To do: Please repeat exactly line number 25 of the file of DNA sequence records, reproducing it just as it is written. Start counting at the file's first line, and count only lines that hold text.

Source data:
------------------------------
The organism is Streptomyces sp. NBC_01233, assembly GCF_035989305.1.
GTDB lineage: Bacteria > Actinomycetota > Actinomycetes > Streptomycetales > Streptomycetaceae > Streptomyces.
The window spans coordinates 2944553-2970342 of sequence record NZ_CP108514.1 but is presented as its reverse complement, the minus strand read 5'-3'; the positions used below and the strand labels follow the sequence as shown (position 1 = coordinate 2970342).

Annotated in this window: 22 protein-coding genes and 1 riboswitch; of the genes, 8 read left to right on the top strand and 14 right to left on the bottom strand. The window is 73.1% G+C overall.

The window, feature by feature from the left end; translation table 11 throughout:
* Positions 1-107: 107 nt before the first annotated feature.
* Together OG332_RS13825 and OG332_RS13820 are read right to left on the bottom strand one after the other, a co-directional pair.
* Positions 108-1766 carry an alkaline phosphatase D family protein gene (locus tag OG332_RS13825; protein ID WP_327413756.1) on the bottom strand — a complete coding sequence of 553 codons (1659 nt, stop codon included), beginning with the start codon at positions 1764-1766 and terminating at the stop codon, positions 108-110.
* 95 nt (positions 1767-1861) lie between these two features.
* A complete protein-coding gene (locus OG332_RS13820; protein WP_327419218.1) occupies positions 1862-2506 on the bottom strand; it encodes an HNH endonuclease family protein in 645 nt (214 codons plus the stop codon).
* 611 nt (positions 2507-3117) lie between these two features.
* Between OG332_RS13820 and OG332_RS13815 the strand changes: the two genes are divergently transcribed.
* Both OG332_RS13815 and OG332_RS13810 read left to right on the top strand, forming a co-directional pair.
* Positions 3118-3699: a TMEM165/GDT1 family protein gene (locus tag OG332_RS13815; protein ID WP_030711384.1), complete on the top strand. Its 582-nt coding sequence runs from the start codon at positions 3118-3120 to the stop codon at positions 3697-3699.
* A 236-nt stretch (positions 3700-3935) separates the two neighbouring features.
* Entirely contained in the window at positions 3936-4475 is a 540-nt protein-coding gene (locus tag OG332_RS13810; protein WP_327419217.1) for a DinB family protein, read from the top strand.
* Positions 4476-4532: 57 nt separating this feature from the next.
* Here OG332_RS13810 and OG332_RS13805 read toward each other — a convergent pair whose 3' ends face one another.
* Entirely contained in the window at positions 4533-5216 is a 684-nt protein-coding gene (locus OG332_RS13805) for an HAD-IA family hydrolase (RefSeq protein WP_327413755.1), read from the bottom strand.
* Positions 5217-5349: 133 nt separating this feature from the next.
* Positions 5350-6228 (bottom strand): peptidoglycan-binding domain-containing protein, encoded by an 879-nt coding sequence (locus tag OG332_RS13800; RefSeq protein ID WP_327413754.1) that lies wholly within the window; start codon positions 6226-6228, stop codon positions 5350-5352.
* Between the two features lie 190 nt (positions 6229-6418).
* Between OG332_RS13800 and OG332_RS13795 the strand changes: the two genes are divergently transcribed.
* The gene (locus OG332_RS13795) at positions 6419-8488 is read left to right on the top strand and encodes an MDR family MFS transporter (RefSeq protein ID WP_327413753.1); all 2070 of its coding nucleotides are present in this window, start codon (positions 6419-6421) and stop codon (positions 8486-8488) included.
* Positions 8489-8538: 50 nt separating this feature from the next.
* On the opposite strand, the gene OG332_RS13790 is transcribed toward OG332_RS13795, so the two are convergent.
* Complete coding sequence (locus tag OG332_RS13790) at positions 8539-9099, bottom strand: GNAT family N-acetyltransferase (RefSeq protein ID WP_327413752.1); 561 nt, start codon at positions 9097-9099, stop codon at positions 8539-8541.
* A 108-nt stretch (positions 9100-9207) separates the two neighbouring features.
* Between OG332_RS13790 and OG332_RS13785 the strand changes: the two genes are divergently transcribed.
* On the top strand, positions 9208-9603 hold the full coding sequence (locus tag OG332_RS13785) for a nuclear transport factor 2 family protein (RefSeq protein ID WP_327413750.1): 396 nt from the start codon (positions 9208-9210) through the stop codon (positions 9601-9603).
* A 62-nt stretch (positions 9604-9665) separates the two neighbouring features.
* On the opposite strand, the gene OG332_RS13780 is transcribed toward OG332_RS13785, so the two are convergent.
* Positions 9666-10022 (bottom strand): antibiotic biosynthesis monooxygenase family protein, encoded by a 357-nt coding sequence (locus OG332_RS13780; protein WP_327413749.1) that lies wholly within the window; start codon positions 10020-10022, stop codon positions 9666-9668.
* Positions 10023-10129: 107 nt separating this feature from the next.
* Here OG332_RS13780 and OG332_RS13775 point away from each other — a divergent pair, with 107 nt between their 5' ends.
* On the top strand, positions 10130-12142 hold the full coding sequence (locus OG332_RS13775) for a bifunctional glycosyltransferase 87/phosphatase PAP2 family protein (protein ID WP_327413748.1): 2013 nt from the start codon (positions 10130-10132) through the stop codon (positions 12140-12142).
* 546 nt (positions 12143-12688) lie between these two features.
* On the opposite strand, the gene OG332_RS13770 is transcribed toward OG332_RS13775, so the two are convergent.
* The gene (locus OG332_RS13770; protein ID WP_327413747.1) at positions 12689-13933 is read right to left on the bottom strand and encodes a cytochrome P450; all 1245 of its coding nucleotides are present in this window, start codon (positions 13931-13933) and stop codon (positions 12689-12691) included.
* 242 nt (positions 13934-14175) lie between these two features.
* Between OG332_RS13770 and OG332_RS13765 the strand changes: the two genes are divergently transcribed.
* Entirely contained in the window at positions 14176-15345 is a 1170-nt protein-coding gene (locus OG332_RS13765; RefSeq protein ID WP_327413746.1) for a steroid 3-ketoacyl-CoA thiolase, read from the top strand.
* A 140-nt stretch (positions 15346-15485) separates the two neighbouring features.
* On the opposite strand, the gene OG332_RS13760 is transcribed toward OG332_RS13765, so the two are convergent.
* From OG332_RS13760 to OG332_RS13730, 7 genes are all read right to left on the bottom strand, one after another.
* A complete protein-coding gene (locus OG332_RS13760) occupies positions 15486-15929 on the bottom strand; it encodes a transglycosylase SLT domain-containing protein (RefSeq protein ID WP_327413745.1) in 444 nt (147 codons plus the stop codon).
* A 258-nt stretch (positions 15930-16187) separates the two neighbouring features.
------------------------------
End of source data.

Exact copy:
* Positions 8489-8538: 50 nt separating this feature from the next.